The rock in the water does not know the pain of the rock in the sun.
On the corner of American Street and Joy Road, Fabiola Toussaint thought she would finally find une belle vie—a good life.
But after they leave Port-au-Prince, Haiti, Fabiola’s mother is detained by U.S. immigration, leaving Fabiola to navigate her loud American cousins, Chantal, Donna, and Princess; the grittiness of Detroit’s west side; a new school; and a surprising romance, all on her own.
Just as she finds her footing in this strange new world, a dangerous proposition presents itself, and Fabiola soon realizes that freedom comes at a cost. Trapped at the crossroads of an impossible choice, will she pay the price for the American dream?
Potentially Sensitive Areas: Strong language; Strong sexual themes; Underage drinking; Marijuana usage; Drug dealing
Booklist starred (December 15, 2016 (Vol. 113, No. 8))
Grades 9-12. Zoboi’s stunning debut intertwines mysticism and love with grit and violence to tell the story of Fabiola Toussaint, a Haitian teen adjusting to her new life in Detroit. Fabiola’s dream of a better life with her aunt and cousins in America snags when her mother is detained at the U.S. border. Forced to continue alone, she must also confront the reality that her new neighborhood is every bit as dangerous as the one she left behind in Port-au-Prince. Drugs, gangs, and violence pervade the status quo, but thanks to her cousins’ tough reputations, Fabiola can find her footing. Zoboi, who emigrated to the U.S. from Haiti, brings a nuanced portrayal of that culture to the narrative. Evocative prose, where Fabiola calls on voodoo spirits, informs and enriches her character, while standing in counterpoint to her hard-as-nails cousins. Zoboi pulls no punches when describing the dangerous realities of the girls’ lives, but tender moments are carefully tucked into the plot as well. This story is many things. It is a struggle for survival. It is the uncovering of one’s bravest self. And, most significant, it is the coming together of a family. One or two scenarios strain credibility, but the characters’ complexities ultimately smooth over any bumps. Fierce and beautiful.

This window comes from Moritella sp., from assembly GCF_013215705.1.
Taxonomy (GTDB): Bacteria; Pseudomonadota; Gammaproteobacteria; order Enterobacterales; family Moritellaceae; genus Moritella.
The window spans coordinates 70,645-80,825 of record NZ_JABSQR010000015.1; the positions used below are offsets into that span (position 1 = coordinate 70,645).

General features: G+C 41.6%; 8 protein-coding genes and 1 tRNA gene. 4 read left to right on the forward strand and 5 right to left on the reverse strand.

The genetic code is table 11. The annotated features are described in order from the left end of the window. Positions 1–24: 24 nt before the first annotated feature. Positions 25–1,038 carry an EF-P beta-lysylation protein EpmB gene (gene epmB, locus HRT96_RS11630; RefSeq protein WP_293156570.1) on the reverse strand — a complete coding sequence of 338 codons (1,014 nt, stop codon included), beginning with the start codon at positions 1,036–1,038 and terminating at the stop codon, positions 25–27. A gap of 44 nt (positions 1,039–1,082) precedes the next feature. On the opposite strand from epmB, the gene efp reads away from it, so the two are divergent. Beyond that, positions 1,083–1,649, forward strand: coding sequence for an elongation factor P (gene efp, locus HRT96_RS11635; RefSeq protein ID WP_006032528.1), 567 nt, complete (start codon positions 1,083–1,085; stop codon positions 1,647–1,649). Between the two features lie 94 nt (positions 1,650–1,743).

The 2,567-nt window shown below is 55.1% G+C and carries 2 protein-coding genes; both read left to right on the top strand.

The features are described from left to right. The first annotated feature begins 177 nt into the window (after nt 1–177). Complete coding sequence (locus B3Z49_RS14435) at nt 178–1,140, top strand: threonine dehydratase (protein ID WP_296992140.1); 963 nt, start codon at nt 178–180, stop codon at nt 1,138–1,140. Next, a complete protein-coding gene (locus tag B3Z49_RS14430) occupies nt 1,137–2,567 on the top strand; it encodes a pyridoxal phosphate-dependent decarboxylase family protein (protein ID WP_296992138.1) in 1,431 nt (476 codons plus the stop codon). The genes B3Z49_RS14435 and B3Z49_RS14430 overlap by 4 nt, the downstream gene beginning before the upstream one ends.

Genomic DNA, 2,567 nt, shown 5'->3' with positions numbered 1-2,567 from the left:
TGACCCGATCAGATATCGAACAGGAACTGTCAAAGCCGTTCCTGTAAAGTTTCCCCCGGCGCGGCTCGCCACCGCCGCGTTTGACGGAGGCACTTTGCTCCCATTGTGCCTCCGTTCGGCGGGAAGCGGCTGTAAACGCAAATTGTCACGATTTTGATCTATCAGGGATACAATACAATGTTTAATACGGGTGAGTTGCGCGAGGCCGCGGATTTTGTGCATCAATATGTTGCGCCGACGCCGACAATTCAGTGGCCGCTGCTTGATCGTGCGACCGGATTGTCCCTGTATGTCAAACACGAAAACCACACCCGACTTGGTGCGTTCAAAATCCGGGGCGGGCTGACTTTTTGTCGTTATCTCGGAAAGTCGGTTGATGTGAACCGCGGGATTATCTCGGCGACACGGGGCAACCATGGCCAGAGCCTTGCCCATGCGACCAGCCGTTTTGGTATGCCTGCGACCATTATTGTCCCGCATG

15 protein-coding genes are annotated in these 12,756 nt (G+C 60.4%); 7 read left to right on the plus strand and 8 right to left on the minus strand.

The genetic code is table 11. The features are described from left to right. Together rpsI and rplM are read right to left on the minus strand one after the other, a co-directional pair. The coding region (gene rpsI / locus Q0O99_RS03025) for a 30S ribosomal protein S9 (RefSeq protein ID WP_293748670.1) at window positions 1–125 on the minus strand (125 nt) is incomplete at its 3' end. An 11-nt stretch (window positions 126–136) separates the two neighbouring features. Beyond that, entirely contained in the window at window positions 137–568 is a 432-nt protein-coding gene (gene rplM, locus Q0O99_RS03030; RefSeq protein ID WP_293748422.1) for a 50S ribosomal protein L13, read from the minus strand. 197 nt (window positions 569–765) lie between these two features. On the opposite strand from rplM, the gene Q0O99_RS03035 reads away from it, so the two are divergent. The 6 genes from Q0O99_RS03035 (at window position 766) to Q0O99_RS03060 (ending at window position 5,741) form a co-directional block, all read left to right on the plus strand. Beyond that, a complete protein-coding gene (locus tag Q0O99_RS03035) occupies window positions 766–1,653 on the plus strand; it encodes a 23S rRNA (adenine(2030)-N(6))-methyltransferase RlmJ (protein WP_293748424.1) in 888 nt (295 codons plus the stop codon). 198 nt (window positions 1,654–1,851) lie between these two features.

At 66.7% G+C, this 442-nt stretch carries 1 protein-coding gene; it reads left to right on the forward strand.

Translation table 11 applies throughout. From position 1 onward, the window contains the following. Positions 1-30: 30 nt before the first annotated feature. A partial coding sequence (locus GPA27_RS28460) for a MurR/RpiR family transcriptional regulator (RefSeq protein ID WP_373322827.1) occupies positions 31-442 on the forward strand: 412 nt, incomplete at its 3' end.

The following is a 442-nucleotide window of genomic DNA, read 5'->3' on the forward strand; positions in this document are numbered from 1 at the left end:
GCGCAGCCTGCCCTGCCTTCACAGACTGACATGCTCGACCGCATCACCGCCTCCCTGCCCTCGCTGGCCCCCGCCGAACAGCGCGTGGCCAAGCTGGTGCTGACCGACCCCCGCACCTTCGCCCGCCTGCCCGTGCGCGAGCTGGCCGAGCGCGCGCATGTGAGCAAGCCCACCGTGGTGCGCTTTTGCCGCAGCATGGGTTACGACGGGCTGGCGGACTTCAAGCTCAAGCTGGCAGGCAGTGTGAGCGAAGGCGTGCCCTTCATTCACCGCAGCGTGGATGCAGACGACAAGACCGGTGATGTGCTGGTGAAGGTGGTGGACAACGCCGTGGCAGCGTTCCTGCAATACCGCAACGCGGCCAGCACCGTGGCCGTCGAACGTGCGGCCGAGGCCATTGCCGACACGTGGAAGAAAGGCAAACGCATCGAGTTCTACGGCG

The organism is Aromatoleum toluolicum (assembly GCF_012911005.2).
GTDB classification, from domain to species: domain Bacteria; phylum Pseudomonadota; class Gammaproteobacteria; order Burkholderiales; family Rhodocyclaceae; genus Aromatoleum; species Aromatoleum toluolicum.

Kirkus Reviews starred (November 15, 2016)
Fabiola Toussaint is a black immigrant girl whose life is flipped upside down when she moves to Detroit, Michigan, from her homeland of Haiti and her mother is detained by the INS, leaving her to go on alone. Though Fabiola was born in the U.S., she has lived in Haiti since she was an infant, and that has now left her unprepared for life in America. In Detroit, she lives with her aunt Marjorie and her three thoroughly Americanized cousins, Chantal, Primadonna, and Princess. It’s not easy holding on to her heritage and identity in Detroit; Matant Jo fines Fabiola for speaking Creole (though even still “a bit of Haiti is peppered in her English words”), and the gritty streets of Detroit are very different from those of Port-au-Prince. Fabiola has her faith to help keep her grounded, which grows ever more important as she navigates her new school, American society, and a surprising romance—but especially when she is faced with a dangerous proposition that brings home to her the fact that freedom comes with a price. Fabiola’s perceptive, sensitive narration gives readers a keen, well-executed look into how the American dream can be a nightmare for so many. Filling her pages with magic, humanity, tragedy, and hope, Zoboi builds up, takes apart, and then rebuilds an unforgettable story. This book will take root in readers’ hearts. (Fiction. 14 & up)
About the Author
Ibi Zoboi was born in Port-au-Prince, Haiti and immigrated to the U.S. when she was four years old. She holds an MFA in Writing for Children & Young Adults from Vermont College of Fine Arts, where she was a recipient of the Norma Fox Mazer Award. She lives in Brooklyn with her husband and three children. American Street is her first novel.
Her website is www.ibizoboi.net.
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